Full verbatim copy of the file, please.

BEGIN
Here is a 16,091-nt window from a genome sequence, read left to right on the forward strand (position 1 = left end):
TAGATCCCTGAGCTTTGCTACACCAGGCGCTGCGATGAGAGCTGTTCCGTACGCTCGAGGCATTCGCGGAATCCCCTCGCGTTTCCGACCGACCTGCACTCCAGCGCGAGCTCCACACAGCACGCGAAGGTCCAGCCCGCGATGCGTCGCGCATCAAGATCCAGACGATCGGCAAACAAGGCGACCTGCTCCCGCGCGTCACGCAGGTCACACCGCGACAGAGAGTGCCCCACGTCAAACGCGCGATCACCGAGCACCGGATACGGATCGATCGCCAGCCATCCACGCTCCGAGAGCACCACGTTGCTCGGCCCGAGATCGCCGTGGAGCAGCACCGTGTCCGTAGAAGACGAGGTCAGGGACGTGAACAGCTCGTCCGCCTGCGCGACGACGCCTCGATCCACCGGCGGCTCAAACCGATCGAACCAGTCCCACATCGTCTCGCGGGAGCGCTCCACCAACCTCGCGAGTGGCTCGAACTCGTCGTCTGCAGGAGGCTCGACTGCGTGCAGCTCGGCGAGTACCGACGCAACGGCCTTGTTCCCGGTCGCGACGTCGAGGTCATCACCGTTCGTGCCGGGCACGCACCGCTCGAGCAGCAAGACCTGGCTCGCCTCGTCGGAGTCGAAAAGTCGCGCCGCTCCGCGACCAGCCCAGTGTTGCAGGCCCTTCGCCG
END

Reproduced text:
Here is a 16,091-nt window from a genome sequence, read left to right on the forward strand (position 1 = left end):
TAGATCCCTGAGCTTTGCTACACCAGGCGCTGCGATGAGAGCTGTTCCGTACGCTCGAGGCATTCGCGGAATCCCCTCGCGTTTCCGACCGACCTGCACTCCAGCGCGAGCTCCACACAGCACGCGAAGGTCCAGCCCGCGATGCGTCGCGCATCAAGATCCAGACGATCGGCAAACAAGGCGACCTGCTCCCGCGCGTCACGCAGGTCACACCGCGACAGAGAGTGCCCCACGTCAAACGCGCGATCACCGAGCACCGGATACGGATCGATCGCCAGCCATCCACGCTCCGAGAGCACCACGTTGCTCGGCCCGAGATCGCCGTGGAGCAGCACCGTGTCCGTAGAAGACGAGGTCAGGGACGTGAACAGCTCGTCCGCCTGCGCGACGACGCCTCGATCCACCGGCGGCTCAAACCGATCGAACCAGTCCCACATCGTCTCGCGGGAGCGCTCCACCAACCTCGCGAGTGGCTCGAACTCGTCGTCTGCAGGAGGCTCGACTGCGTGCAGCTCGGCGAGTACCGACGCAACGGCCTTGTTCCCGGTCGCGACGTCGAGGTCATCACCGTTCGTGCCGGGCACGCACCGCTCGAGCAGCAAGACCTGGCTCGCCTCGTCGGAGTCGAAAAGTCGCGCCGCTCCGCGACCAGCCCAGTGTTGCAGGCCCTTCGCCG